lukebevan.com Blog A Computer Science Student from the University of Wolverhampton, UK

21Jul/100

Design Patterns with Java (Encapsulating Invocation)

Over the last few months I have been preparing for my final year for my BSc Computer Science (Software Engineering) degree, during this time I have read Head First Object Orientated Programming with Java,  Java Pocket Guide and Head First Java. During the past year I have been on an Industrial Placement as an I.T. Technician at King Edward VI College in Stourbridge, I will resume my studies on the 13th September.

Below is some  Java code of a design pattern called the "Command Design Pattern", this design pattern enables to change the command's behaviour during runtime as the code below is "loosely coupled". The reason why it is loosely coupled is because the command the button uses is not hard-coded and as explained, the command can be changed at runtime.  The code block below demostrates that a Command object can be used by a button object and the Command object can be simply changed by invoking the  setCommand() method on the button object.


public class CommandTest {

	public static void main(String[] args) {

		Command openDoorCommand = new OpenDoorCommand(new Door());
		Button button = new Button(openDoorCommand);

		button.doCommand();
		button.undo();
		button.setCommand(new OpenWindowCommand(new Window()));
		button.doCommand();
		button.undo();

	}

}

The code below is for the button, the button uses a command object. Here the command's execute() method can be invoked with in the doCommand method (which was called in the main method of the CommandTest class), the button can use any object unless it implements the Command Interface. The command can be changed by using the setCommand method if required.


public class Button {

	Command command;

	public Button(Command command){
		this.command = command;
	}

	public void doCommand(){
		command.execute();
	}

	public void undo(){
		command.undo();
	}

	public void setCommand(Command newCommand){
		command = newCommand;

	}

}

This code contains what the command does, the execute() method can open a "door" object and the undo() method can close the door, this class implements the Command interface. The code below also enables the encapsulation of invocation as a button's command can be changed during runtime and a command object can interact with another object, in this instance a door.


public class OpenDoorCommand implements Command {

	Door door;

	public OpenDoorCommand(Door door){
		this.door = door;
	}

	public void execute() {
		door.open();

	}

	public void undo() {
		door.close();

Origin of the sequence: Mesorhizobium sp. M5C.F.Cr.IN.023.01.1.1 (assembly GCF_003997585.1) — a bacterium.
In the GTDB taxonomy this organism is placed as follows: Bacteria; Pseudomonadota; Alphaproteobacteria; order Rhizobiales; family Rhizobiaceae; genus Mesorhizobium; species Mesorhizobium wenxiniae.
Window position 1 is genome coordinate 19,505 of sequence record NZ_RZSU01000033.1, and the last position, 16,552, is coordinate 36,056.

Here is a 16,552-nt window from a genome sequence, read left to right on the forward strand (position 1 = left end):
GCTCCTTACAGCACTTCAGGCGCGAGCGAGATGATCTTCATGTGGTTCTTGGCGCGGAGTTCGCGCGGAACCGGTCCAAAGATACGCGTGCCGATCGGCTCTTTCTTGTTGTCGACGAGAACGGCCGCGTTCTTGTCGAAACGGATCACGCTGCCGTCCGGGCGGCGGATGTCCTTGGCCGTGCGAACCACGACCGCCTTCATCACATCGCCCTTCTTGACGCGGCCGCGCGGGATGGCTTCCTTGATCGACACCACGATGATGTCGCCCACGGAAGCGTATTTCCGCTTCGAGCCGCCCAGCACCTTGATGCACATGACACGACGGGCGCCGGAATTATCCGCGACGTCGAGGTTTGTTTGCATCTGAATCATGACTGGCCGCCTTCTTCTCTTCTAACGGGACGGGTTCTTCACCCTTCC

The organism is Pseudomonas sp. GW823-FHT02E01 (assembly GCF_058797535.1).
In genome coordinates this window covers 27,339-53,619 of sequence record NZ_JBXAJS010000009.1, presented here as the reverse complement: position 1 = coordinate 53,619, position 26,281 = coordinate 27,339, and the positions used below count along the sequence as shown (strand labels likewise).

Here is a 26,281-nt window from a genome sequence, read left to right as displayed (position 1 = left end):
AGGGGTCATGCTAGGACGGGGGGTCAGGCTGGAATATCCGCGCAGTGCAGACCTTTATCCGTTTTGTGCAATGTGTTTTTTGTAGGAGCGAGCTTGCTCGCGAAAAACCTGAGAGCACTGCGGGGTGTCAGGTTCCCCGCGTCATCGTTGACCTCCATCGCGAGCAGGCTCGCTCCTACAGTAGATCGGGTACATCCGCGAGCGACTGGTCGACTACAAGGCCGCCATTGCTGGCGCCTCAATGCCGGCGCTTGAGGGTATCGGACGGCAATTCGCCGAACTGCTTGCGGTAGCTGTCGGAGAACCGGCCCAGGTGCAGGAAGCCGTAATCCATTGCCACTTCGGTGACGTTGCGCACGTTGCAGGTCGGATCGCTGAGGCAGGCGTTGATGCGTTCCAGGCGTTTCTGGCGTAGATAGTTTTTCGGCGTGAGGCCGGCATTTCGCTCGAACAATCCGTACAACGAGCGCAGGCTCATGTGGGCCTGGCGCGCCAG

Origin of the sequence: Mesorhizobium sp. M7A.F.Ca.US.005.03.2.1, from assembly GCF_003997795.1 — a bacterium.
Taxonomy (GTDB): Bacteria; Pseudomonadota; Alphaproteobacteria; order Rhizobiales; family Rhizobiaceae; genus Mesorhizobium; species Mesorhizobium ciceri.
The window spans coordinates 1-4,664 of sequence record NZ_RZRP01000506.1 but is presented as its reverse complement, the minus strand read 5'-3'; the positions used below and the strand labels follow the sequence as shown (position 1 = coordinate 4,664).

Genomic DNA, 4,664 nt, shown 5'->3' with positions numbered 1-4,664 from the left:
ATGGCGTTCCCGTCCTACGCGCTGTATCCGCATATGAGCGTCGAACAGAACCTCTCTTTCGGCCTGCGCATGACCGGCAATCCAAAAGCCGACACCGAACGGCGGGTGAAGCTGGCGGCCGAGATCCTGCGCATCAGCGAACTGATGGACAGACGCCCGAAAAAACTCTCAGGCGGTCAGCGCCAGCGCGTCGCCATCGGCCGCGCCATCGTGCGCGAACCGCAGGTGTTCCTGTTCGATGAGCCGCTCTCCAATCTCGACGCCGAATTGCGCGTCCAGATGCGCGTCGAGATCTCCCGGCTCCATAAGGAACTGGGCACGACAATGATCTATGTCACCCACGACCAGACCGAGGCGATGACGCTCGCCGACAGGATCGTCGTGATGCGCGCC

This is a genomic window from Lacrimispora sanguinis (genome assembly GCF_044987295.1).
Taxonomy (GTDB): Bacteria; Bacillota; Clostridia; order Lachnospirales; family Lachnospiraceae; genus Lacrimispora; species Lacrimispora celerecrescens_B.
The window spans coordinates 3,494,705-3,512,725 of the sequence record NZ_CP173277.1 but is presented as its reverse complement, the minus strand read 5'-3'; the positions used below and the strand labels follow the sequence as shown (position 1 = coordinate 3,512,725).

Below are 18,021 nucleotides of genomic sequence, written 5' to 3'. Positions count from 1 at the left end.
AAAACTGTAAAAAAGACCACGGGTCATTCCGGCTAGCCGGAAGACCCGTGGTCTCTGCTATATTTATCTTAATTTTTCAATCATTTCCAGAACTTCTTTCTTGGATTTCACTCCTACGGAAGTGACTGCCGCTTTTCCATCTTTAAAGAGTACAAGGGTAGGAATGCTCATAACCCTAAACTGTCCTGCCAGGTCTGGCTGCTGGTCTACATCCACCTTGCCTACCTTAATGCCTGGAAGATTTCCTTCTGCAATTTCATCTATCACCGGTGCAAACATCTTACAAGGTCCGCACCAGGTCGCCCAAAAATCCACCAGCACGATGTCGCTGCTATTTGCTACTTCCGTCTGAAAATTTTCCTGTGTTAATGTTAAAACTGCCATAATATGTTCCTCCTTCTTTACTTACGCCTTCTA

}

}

The code below is the same as OpenDoorCommand, just replace "Door" with "Window", remember OpenWindowCommand must use a Window object in its parameterised constructor.


public class OpenWindowCommand implements Command {

	Window window;

	public OpenWindowCommand(Window window){
		this.window = window;
	}

	public void execute() {
		window.open();

	}

	public void undo() {
		window.close();

	}

}

The code below is the Door class, an instance of a Door object can open and close, these methods are called by the OpenDoorCommand.


public class Door {

	public void open(){
		System.out.println("The door has opened");
	}

	public void close(){
		System.out.println("The door has closed");
	}

}

The code below is the same as the Door class, I have only replaced the word "Door" with "Window" as a window has  similar function when compared to a door in the real world.


public class Window {

	public void open(){
		System.out.println("The window has opened");
	}

	public void close(){
		System.out.println("The window has closed");
	}

}

This is the code for the Command interface, all commands implement the Command interface as well as the execute() and undo() methods, this is to ensure all commands have these methods so they can be called by the button's doCommand() and undo() methods. This also enables the button to use any command object.


public interface Command {

 public void execute();
 public void undo();

}

Credit to Head First Design Patterns by Eric Freeman, Elizabeth Freeman with Kathy Sierra and Bert Bates published by O'Reilly. I am only a third through the book and it did take me a while to get my head round the command pattern, but after a while it actually makes sense.

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